• You would have to spend time reading maps and getting to know the route. I DIDN’T do this at Milton Keynes, and spent many hours cycling around lost! I didn’t even attempt to move around in London, I have done this in the past, and it is SO busy, and you end up walking a long way.
  • You will need to practice controlling your bladder. Milton Keynes I could at least stop, although I stupidly forgot to take a lock for my bike, so still had to wait until I got back to the car! London I was lucky that MNDA choose their cheer squad to be outside a pub, so I used the toilets prior to the race, but then I couldn’t take my eyes off the race; I feared losing my roadside spot, and missing the people I had come to cheer on. (Yep, I did exactly that, even thought I didn’t take a toilet break for SEVEN hours!)
  • Practising your clapping would have be on the plan. You need to harden up the skin, as 6+ hours can hurt! I thought I’d be smart and buy a cowbell after last years London Marathon. Obviously, my hands won’t hurt! Errmmm, my finger rubbed instead where I held the cowbell, my arms were aching from moving the cowbell and I’m still not sure if the ringing in my ears has cleared.
    Training could help you develop your photography skills! I’ve learnt the hard way in previous years, so extra battery charge was packed for both races. I also bought myself a Go Pro ready for London. Exciting I thought, well that was until I tried using it without really reading any instructions, plus trying to take a photo on my phone too, and ring the cowbell! It was a little more stressful than exciting! I know you are thinking, why would you use a Go Pro and a phone camera? Well, I wanted to post on my Instagram Stories, and knew how to do that from my phone! I am pleased to say that somehow by Milton Keynes, I managed to take a photo on my phone and video using my Go Pro at the same time. The cowbell just had to be silent, girl can only do SO much, and this photograph of Chris was worth the silence!
Cheering requires you to take photos too.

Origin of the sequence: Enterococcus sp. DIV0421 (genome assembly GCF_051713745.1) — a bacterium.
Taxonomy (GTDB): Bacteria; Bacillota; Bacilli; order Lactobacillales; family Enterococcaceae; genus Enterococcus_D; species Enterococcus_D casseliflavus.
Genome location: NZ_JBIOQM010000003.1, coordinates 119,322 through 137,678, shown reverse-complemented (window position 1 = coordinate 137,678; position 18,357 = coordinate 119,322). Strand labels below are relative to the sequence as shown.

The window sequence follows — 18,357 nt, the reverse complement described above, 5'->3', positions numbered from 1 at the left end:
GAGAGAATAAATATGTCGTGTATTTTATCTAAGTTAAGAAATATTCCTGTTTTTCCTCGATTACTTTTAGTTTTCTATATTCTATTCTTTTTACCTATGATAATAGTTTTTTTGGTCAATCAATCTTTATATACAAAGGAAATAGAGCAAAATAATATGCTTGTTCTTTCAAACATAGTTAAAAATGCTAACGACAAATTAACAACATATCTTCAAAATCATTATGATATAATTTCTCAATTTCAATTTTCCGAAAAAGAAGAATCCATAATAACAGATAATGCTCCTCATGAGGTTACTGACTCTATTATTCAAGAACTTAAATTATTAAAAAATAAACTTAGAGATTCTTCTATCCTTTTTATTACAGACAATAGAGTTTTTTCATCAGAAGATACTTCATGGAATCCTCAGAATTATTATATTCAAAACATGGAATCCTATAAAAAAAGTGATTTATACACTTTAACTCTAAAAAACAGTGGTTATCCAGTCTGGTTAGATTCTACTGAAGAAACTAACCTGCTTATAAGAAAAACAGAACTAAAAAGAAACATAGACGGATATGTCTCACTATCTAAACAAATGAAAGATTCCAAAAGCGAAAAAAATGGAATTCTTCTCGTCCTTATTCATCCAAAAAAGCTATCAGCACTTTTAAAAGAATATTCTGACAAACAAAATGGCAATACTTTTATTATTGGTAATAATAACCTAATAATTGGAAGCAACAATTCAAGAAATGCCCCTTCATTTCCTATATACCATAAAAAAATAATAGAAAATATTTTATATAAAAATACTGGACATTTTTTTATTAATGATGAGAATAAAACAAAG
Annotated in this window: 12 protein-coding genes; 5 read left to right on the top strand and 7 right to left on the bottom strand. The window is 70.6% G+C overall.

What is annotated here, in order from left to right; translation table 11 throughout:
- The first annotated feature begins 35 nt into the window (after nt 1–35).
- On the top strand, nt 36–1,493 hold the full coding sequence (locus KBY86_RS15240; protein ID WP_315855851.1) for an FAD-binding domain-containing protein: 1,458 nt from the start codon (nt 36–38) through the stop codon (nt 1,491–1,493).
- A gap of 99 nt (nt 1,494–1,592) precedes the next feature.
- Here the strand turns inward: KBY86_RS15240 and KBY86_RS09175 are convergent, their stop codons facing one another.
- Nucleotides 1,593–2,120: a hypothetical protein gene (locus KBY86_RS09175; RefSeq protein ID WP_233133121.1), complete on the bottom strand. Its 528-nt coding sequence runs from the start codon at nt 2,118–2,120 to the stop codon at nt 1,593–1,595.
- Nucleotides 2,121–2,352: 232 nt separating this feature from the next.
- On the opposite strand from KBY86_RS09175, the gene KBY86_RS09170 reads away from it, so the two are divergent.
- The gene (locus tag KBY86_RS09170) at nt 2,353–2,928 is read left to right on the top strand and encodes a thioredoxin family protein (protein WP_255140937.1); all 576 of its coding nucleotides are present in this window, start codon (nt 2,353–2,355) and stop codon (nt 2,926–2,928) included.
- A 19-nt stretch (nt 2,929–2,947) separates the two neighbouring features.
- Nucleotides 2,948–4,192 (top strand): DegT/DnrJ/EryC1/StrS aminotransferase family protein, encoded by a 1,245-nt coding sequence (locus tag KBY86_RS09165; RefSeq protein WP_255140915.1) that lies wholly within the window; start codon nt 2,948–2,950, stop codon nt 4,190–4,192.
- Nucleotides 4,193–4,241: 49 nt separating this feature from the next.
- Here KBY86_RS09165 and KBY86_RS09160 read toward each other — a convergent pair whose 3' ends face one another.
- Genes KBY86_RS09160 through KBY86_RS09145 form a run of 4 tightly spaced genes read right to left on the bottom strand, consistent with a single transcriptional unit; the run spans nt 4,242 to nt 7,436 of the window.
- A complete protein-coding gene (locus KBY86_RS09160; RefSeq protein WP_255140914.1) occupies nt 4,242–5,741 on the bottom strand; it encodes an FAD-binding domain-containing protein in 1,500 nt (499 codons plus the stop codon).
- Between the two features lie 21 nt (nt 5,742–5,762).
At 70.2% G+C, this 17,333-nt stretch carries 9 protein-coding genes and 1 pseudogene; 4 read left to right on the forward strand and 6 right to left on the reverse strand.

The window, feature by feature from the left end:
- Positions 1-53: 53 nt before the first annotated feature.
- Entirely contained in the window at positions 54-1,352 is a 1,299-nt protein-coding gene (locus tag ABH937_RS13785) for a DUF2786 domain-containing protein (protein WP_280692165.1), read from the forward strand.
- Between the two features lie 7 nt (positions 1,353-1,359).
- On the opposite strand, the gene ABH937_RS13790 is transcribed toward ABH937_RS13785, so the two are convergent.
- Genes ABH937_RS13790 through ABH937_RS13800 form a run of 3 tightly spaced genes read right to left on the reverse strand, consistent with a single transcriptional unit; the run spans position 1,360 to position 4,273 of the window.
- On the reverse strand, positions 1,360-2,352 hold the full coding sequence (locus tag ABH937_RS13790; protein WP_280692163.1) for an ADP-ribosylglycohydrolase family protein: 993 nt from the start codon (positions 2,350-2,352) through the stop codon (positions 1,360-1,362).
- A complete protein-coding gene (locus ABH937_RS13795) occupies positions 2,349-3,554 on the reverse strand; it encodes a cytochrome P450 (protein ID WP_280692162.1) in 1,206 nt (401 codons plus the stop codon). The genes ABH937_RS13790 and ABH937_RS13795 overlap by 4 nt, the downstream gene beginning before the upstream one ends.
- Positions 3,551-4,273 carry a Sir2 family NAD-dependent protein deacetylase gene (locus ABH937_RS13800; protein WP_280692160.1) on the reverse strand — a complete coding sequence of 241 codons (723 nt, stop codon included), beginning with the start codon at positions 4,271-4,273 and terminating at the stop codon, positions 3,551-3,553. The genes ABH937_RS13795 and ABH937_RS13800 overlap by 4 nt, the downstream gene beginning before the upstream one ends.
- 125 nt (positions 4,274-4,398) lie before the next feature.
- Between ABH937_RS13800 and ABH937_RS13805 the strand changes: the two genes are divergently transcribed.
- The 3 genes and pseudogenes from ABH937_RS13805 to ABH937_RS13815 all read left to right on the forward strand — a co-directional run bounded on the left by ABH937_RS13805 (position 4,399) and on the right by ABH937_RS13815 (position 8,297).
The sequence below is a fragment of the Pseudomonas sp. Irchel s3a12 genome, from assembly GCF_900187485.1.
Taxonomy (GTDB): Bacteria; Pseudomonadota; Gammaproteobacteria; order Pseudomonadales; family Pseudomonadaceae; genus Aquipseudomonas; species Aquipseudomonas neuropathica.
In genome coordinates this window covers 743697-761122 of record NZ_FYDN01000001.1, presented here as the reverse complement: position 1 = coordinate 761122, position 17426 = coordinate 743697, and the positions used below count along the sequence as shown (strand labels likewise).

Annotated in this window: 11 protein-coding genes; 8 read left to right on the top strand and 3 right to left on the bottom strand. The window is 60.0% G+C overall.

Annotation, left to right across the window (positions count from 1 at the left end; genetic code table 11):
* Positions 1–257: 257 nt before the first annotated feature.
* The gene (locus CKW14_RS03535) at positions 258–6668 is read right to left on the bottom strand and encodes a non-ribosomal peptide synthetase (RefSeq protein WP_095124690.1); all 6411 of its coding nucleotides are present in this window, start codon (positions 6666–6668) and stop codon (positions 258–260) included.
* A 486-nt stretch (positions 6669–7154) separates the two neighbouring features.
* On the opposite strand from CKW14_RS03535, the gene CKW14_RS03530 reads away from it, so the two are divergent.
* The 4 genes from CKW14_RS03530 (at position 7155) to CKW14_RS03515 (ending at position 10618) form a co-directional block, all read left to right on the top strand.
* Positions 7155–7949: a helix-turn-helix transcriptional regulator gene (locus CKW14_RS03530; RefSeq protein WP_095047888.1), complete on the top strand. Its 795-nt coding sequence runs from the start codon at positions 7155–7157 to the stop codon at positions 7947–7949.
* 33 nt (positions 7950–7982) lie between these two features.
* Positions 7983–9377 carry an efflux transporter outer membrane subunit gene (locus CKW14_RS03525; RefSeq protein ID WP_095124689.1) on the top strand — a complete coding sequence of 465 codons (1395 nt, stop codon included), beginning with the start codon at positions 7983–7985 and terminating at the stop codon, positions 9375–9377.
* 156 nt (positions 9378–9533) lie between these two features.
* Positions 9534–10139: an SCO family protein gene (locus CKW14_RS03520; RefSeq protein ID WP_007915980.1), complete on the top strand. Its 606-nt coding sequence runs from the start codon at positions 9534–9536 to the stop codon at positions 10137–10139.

How is that even possible???

Actually, I have just remembered, I didn’t have it totally sorted, I remember calling sarah back to get this photograph!!

Cheering requires you to take photos too.
Sorry for making you come back Brems!
Cheering requires you to take photos too.
Pretty impressive 28 min PB from Katie at Milton Keynes!!
  • Packing – I was so glad that I had experience from previous years, as this year I made sure I had snacks! I didn’t quite need a fuelling strategy of gels, but cheering is tough works, so remember to fuel and hydrate too. As I said above, once you find your spot, you don’t really want to move, so then you have to choose, your spot or your rumbling tummy!
  • I think next year, I may have to take a Megaphone! I know that I am loud, but London is NOISEY, and on many occasions I screamed at people and they didn’t hear. The next day, my throat hurt ALOT, so if anyone knows where to get cheap Megaphones, please let me know.
  • Selective attention training is needed. Trying to pick out people on the busy London streets is crazy. Milton Keynes was easier, but make sure you know the kit colour of the person you are supporting, alternatively shout for everyone, and hope you don’t miss anyone! Whilst writing this, I have just thought about setting an alarm on your phone to buzz every 30 minutes for a stretch (yes, it’s getting serious now! haha) as my neck and shoulder ached lots. London from leaning out to try and spot people, MK from my cycling!
Cycle selfie whilst trying to navigate Milton Keynes Marathon to support and cheer.
One handed cycling!! Go Me!

I am sure I have missed lots from this, so if you have any other ideas, please post below, so that I can keep checking back on this before I go to cheer at any other races.

If you see me at Parkrun with a map, snacks, megaphone and stretches, please tell me I’ve taken this cheering and supporting too seriously! hehe

If you want to see which races are am booked in for in the coming months, take a look here.


Runderwear and Running Awards products.

In my last post (here), I did say that I was going to write in more detail about the products that I was gifted at the Runderwear Run, and The Running Awards.

The run that I participated was led by Secret London Runs, which prior to this event I hadn’t heard of. The first contact I had with them was when I posted the night previous to the event, tagging them in on Instagram and Twitter, saying how I was nervous. Reassuringly, they promptly got back to me, saying that I will be fine and that they are looking forward to running with me. I thought this was lovely, as it did put me at ease.

When I turned up to Millennium Pier, there were many runners there, and quite quickly we were spoken to by Vanessa. She was bubbly, happy and engaging, putting me at ease immediately. I opted to go with the slower group which Vanessa was leading. Vanessa was 6 months pregnant, so I hoped that meant I could keep up. She was very quick to tell us that we would go at the pace of the slowest in our group, so no one was to be left behind.

I really must learn to pose when cameras are around! Photo Credit Runderwear